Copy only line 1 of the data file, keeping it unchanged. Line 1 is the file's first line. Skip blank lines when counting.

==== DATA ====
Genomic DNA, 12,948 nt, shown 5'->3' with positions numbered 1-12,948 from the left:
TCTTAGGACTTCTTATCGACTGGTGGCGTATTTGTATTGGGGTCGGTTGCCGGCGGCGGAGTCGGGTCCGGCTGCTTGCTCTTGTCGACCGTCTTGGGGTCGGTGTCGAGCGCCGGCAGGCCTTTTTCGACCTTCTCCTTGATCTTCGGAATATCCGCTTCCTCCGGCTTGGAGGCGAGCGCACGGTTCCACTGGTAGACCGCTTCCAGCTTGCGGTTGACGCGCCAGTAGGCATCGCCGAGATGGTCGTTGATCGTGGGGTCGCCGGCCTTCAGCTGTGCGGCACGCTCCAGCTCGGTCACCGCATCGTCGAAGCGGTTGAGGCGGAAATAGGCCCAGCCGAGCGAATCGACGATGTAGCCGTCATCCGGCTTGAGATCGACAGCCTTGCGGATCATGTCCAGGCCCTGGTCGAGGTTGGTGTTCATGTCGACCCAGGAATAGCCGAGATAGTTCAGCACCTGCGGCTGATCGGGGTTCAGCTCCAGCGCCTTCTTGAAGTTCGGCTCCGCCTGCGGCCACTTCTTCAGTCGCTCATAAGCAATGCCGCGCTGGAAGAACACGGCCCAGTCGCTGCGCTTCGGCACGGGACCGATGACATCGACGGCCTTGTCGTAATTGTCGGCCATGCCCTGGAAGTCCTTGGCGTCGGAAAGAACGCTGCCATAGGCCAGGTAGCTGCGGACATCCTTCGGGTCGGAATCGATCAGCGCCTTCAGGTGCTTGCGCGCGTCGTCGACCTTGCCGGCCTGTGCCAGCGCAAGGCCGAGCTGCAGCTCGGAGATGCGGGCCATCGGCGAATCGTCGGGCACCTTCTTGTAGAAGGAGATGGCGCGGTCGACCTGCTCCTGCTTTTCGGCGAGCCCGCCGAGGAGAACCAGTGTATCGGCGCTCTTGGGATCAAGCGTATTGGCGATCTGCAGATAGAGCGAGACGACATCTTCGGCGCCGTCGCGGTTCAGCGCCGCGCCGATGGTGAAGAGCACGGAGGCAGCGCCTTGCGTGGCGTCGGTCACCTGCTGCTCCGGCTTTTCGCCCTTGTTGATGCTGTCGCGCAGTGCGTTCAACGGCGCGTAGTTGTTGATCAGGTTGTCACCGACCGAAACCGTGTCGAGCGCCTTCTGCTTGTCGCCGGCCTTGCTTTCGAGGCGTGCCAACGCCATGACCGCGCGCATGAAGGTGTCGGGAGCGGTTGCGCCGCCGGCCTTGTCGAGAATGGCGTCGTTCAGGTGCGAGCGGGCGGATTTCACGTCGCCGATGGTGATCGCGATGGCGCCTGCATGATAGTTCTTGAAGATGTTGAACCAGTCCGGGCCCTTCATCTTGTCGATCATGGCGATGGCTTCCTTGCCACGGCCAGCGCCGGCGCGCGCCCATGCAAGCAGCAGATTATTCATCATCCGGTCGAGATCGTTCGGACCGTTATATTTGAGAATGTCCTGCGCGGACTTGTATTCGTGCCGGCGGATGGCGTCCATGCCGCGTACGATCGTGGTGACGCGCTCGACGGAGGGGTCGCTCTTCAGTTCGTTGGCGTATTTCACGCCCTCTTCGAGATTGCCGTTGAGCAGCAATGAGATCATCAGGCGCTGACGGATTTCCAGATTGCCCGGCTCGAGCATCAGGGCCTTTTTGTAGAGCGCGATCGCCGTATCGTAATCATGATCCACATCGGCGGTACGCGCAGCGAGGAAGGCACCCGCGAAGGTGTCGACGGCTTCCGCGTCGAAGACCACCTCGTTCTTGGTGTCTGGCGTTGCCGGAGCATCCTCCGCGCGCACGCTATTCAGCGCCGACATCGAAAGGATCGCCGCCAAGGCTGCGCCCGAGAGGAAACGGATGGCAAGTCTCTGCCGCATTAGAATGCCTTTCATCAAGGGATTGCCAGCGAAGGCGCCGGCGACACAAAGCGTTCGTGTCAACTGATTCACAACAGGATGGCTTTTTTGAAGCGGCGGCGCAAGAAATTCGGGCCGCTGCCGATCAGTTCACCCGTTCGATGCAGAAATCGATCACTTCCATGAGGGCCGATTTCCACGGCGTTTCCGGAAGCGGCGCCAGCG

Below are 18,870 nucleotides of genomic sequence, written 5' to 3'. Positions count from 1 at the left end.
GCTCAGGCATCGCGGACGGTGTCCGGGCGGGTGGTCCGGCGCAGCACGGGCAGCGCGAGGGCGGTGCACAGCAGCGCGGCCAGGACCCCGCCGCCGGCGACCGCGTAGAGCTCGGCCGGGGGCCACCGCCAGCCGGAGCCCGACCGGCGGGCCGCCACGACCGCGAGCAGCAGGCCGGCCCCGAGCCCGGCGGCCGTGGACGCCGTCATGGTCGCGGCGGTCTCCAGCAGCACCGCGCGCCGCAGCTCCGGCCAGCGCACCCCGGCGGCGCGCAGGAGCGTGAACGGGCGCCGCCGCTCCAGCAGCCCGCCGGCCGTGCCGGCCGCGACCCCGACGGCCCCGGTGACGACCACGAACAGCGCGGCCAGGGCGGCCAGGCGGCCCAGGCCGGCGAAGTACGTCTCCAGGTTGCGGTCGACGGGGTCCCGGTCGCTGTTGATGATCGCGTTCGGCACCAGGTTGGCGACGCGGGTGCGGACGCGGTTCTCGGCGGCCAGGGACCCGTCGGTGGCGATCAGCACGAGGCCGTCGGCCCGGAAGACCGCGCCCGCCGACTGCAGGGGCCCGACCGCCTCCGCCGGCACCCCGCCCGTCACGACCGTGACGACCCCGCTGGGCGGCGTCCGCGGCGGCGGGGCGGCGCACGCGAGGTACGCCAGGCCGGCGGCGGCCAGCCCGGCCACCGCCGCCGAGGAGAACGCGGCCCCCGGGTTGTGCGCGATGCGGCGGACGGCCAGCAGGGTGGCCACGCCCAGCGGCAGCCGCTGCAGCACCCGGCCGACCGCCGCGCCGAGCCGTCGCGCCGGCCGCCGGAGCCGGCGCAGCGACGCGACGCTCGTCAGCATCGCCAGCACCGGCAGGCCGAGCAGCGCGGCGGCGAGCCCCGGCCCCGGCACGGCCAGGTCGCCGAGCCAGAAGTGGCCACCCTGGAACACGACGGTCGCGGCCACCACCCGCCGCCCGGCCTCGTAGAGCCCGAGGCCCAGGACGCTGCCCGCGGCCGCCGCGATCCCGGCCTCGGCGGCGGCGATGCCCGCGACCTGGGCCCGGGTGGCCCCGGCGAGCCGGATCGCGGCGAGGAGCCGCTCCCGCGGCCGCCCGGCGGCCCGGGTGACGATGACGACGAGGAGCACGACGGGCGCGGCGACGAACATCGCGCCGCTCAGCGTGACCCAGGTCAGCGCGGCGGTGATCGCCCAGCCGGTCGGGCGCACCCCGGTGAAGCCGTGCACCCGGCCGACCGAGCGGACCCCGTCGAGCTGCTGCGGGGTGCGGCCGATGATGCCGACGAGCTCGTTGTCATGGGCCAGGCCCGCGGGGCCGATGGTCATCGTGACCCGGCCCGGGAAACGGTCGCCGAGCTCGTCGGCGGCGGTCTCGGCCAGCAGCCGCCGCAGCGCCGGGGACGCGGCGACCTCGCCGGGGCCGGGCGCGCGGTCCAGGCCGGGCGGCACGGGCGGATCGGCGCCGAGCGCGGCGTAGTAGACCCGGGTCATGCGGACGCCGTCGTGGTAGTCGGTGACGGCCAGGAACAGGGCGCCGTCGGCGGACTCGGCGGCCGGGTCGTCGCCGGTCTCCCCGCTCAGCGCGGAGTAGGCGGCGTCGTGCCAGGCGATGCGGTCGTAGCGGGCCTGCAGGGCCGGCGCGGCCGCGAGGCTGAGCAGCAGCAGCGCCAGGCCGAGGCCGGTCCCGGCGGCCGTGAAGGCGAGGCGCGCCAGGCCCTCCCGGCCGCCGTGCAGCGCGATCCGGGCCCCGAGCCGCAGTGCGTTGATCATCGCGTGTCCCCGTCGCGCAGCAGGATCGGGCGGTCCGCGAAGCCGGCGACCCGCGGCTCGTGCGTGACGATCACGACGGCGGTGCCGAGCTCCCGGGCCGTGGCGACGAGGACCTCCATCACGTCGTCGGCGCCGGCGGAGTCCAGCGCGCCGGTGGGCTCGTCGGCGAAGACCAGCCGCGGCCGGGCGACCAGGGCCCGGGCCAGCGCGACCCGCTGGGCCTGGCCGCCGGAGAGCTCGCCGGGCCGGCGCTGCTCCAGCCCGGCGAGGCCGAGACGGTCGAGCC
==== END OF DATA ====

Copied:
Genomic DNA, 12,948 nt, shown 5'->3' with positions numbered 1-12,948 from the left: